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You know it’s serious now!

Time to get yeast for this year so I went down to Lodi Wine Labs. They had fully restocked the central table with this year's yeast. 500gm packages of almost every yeast ever mentioned here on the forum. So I got 500gm of fresh Avante but still have about 50-60gm of last year's which I am going to see if it survived and can still be used. Really starting to look forward to fall and wine making as it's a beacon of hope in this COVID trainwreck.

Also heard yesterday that both the Primitivo and Syrah vineyards are in great shape and a good harvest is anticipated.

So wishing everyone the best wine season which will start for some in August and for me in September.

B48342FB-6319-416C-A059-961A25D9F347.jpeg
 
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Johnd

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I'm really on the fence about winemaking this year. I've got a full 60 from 18 ready to bottle this fall, plus a 60 and a 30 from 19, and still have three carboys of wine left from 19 that I've yet to do anything with. Think I might just do a small batch, enough to add to the 18 gallons I have to fill up the 60 that'll empty in the fall. Some sort of blend, I've got 12 gallons of cab and 6 of petit verdot. Should be able to make a go with that............
 

CDrew

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I'm really on the fence about winemaking this year. I've got a full 60 from 18 ready to bottle this fall, plus a 60 and a 30 from 19, and still have three carboys of wine left from 19 that I've yet to do anything with. Think I might just do a small batch, enough to add to the 18 gallons I have to fill up the 60 that'll empty in the fall. Some sort of blend, I've got 12 gallons of cab and 6 of petit verdot. Should be able to make a go with that............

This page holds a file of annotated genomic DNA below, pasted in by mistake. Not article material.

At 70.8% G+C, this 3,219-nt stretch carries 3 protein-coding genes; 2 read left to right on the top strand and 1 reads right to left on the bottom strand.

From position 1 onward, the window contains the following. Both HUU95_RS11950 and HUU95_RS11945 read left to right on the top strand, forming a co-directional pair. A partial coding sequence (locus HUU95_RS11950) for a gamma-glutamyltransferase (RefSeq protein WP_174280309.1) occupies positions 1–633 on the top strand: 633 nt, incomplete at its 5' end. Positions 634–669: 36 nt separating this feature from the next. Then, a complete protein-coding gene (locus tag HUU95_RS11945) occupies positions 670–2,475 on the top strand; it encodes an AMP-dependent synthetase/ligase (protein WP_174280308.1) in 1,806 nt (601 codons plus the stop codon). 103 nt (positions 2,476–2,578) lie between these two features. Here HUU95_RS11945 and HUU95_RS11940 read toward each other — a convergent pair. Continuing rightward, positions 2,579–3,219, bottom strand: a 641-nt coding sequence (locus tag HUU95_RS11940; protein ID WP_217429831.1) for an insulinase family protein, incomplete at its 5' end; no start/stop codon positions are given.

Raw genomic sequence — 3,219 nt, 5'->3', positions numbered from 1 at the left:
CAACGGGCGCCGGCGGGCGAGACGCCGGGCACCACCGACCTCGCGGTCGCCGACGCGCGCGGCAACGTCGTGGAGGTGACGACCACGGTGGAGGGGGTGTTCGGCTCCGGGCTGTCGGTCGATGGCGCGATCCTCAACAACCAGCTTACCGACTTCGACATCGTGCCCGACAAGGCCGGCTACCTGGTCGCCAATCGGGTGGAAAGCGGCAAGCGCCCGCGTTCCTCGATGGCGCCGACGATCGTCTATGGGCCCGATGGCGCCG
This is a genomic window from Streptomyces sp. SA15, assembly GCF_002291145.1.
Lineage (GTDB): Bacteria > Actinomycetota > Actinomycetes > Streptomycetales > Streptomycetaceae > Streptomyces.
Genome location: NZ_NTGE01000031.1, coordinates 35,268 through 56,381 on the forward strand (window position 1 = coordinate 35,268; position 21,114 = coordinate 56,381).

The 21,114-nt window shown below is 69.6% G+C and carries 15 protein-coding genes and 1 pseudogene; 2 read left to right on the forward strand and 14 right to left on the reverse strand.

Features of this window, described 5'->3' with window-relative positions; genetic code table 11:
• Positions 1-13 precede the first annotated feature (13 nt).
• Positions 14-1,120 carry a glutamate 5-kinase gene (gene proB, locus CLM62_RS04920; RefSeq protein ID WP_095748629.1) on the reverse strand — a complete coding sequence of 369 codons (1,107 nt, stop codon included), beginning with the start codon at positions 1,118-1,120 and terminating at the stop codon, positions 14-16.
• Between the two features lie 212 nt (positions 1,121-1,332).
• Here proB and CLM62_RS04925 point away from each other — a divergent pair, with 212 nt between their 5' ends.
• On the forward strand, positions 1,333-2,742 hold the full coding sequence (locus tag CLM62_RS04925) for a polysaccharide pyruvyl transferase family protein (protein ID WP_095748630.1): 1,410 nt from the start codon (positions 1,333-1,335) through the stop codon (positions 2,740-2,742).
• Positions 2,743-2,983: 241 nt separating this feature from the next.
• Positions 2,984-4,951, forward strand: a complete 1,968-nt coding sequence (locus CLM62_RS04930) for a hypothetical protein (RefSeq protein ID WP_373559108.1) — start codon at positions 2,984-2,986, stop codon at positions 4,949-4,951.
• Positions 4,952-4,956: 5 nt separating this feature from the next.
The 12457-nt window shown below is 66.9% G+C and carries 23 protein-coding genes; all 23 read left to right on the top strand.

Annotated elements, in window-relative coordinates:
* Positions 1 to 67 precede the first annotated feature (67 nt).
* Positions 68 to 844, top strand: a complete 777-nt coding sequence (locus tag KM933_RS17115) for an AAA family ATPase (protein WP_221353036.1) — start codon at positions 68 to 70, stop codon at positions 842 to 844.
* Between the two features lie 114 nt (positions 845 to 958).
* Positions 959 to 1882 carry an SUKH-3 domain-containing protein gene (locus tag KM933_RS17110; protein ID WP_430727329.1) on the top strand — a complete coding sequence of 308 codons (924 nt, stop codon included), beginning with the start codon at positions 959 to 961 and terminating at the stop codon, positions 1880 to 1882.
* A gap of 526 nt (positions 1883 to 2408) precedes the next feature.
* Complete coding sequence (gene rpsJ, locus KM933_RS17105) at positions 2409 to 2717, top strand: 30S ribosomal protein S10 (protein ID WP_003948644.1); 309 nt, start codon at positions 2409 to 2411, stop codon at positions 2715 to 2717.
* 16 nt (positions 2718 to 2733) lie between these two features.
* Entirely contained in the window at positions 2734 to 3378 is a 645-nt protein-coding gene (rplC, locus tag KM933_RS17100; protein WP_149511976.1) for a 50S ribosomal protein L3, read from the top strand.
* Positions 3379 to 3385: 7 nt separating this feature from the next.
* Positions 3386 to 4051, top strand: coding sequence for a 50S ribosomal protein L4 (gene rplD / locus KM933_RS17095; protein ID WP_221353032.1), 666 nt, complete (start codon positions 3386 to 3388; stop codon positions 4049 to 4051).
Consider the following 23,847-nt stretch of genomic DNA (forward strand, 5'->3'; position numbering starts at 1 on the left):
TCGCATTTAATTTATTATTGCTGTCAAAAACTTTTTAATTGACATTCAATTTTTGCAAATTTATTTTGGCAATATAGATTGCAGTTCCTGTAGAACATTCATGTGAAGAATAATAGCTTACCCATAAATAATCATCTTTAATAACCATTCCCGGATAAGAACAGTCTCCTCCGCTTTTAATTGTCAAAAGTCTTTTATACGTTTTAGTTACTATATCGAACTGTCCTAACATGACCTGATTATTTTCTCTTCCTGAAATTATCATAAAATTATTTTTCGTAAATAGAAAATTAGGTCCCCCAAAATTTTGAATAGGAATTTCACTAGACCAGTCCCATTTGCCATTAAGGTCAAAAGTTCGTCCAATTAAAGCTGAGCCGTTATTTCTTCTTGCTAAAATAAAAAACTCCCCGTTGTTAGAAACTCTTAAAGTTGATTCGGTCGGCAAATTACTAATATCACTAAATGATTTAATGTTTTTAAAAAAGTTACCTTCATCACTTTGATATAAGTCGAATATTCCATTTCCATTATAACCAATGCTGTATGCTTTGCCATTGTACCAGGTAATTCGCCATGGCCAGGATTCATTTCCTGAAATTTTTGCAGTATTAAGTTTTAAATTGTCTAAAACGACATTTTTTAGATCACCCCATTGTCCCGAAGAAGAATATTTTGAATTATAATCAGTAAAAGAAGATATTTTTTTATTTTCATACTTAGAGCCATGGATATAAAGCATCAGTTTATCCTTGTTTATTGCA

But...You need to keep your West Coast pipeline running smoothly! My vote-do at least a 60 gallon barrel worth! Your future self will thank you.
 

mainshipfred

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I keep wondering if wineries will make the same quantity of wine they previously made this year. I know, at least in my area, the wineries were struggling with sales and probably have more inventory than normal. I guess it depends on how much storage they have. I see it being excess grapes at a reduced rate or elevated prices to make up for the lost revenue. Will know soon!